FESTIVALS OF GOA
Highlight : Most Spectacular Feast
Major Festivals : Goa Carnival, Shigmo, Ganesh Chaturthi
Destinations : Panaji, Margao, Ponda, Canacona, Colva Beach
What To Do : Enjoy the Spectacular Vision and Cuisines
|Tourist Festivals :||Enjoy the Spectacular Vision and Cuisines.|
|Famous Festivals :||Goa Carnival, Shimgo, Christmas, Ganesh Chaturthi, Saptah Festival, Feast of St. Francis Xavier, Feast of Three Kings, Feast of our Lady of Miracles.|
|Vacation Festival :||Christmas, Goa Carnival Festival, Good Friday and Easter.|
|Religious Festivals :||Ganesh Chaturthi, Christmas, Id -ul- Fitr, Feast of Three Kings, Feast of Our Lady of Miracles (Mapusa).|
|Activities :||Enjoy All night Parties on the Beaches During Christmas.|
|Festive Magic :||Folk Song and Dances, 'Ghodemondi' (A Martial Dance), Processions Accompanied by Boys who Dance to the Music of the Drums.|
|Not To Miss :||The Red and Black Dance , an annual event held in Panaji, During the Carnival.|
|Timings :||Carnival - February and March, Shigmo - February toMarch, Ganesh Chaturthi - August or September, Feast of Three Kings - January.|
With a harmonious mix of variant creed and thought flow in its population, Goa has always a reason to celebrate. Despite a long period of Portuguese colonisation, the colourful festivals of Goa have retained their unique charm and are celebrated with deep fervour. Most of the celebrations are woven around religious occasions. Singing and dancing becomes a part of life. People step down to streets in vibrant attires and the whole state pulsates with the beats of merriment. Come to Goa during your holiday to see a new life. A life that never gets tired to enjoy!
Just before Lent in February-March, Goa surrenders to the
spirit of fun and frolic and celebrates the Carnival. A portuguese legacy,
Goans celebrate the Carnival with mind-blowing dance performances,
euphonic music, delicious food, float parades and the uproarious
festivities of three days, presided over by King Momo in all the major
towns. Join in, let your hair down to the exquisite spirit of joie de
vivre and get a memorable experience to relish throughout your life.
The mixed culture of Goa is manifestated in other festivals too. Be a part of the glamorous Shigmo, applauded as the festival of colours. You can see colourful floats depicting Hindu mythology. Dance with the rhythm of cymbals with the folks, adorned in traditional costumes and carrying myriad coloured flags. The biggest Christian festival - the Feast of St. Francis Xavier - is held on 3rd December at Old Goa and is attended by thousands of devotees from all pockets of the world. The festival is unique in a way that it beckons an interesting blend of east and the west. The magnificent dance forms like Kunbi and Mando are vivid examples of this fusion of Oriental and Western cultures - with predominatly western music and oriental movements. Goa has a few other unparagoned festivals that gives this palm-fringed state an extra edge.
While Goa celebrates 365 days of the year, the monsoon festivals are fascinating as the rituals around them are a passageway to ancient fertility rites and worship of the elements that are long forgotten. The Sao Joah (Saint John) feast is an interesting occassion in which the village folks jump into monsoon drenched wells. Goans explain the custom with a reference to St. John, the Baptist, leaping in his mother's womb when she met Mary, the mother of Jesus. You can see a number of makeshift rafts - sangodd - or boats adorned impressively floating on streams and rivers in some north Goans villages. As the rains wash the terrain and red mud comes to their true self, Goa springs up in Chikhalkala, the festival of mud that takes place in front of Devaki Krishna Temple in Marcela, in Ponda Taluka. It is amazing to see players (khelgadi) smear oil on their bodies and play traditional games in the mud, believed to have been played by child Krishna.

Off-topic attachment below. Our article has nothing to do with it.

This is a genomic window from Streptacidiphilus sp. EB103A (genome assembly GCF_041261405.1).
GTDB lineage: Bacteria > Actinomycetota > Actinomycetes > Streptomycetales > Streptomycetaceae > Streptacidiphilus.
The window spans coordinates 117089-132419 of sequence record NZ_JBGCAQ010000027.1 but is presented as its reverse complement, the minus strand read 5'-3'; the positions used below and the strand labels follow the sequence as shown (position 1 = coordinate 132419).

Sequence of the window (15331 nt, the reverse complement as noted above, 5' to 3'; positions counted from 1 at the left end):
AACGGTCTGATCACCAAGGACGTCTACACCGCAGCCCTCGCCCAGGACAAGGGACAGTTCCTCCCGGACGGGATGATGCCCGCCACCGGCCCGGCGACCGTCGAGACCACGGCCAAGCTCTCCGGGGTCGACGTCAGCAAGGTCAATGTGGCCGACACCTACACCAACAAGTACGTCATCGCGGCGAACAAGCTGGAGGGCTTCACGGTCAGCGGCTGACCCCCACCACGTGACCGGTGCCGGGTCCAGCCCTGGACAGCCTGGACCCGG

Goans Celebrating Holi, The Festival of Colours
You will be amazed to know that it is the only place besides Rome that has the annual Procession of All Saints (Goa Velha). Apart from the bustle of the cities, the serene villages also spring up to life during the festive times. On the auspicious day of 6th January every year, the three villages of Reis Magos, Cansaulim and Chandor celebrate the 'Journey of Three Kings' - who came bearing gifts for Lord Jesus - with reenactment by local boys who impressively groom themselves for the exciting role. You can shop for some enticing local handicrafts from the fair that springs up atop the hill. Motley stalls sell different artifacts of tourist's interest and it's a pleasure to wander around amidst them. Another festival that draws innumerable tourists is the Christmas. People from all over the world come to Goa to celebrate the birth of Jesus with their loved ones. Beaches reverberate with Goan trance and everyone dancing to the tunes. The whole city is embellished with opulent lights and Goa transforms into a paradise.
The grand festivals of Goa display some chosen and cherished moments of the glorious past and affluent traditional culture of the state, for its visitors. The most interesting feature is that, all festivals are celebrated by all communities, irrespective of their caste, creed or belief. Visit the local stalls arrected during the festivals which display a wide array of typical Goan handicrafts and antique items. Adorn yourself with one of the ethnic ornaments dangling from the racks of the tribal stalls, trinkets which have now become a craze among the urban elite, both at home and abroad.
Top 5 Highlights of Festivals of Goa
Many Moods of Merriment
Go Goa, Go Carnival
Awe-inspiring Hindu Festivals
Celebrating The Christian Aroma
Shigmo - The Festival of Colours
Best of North and South
South India & Beaches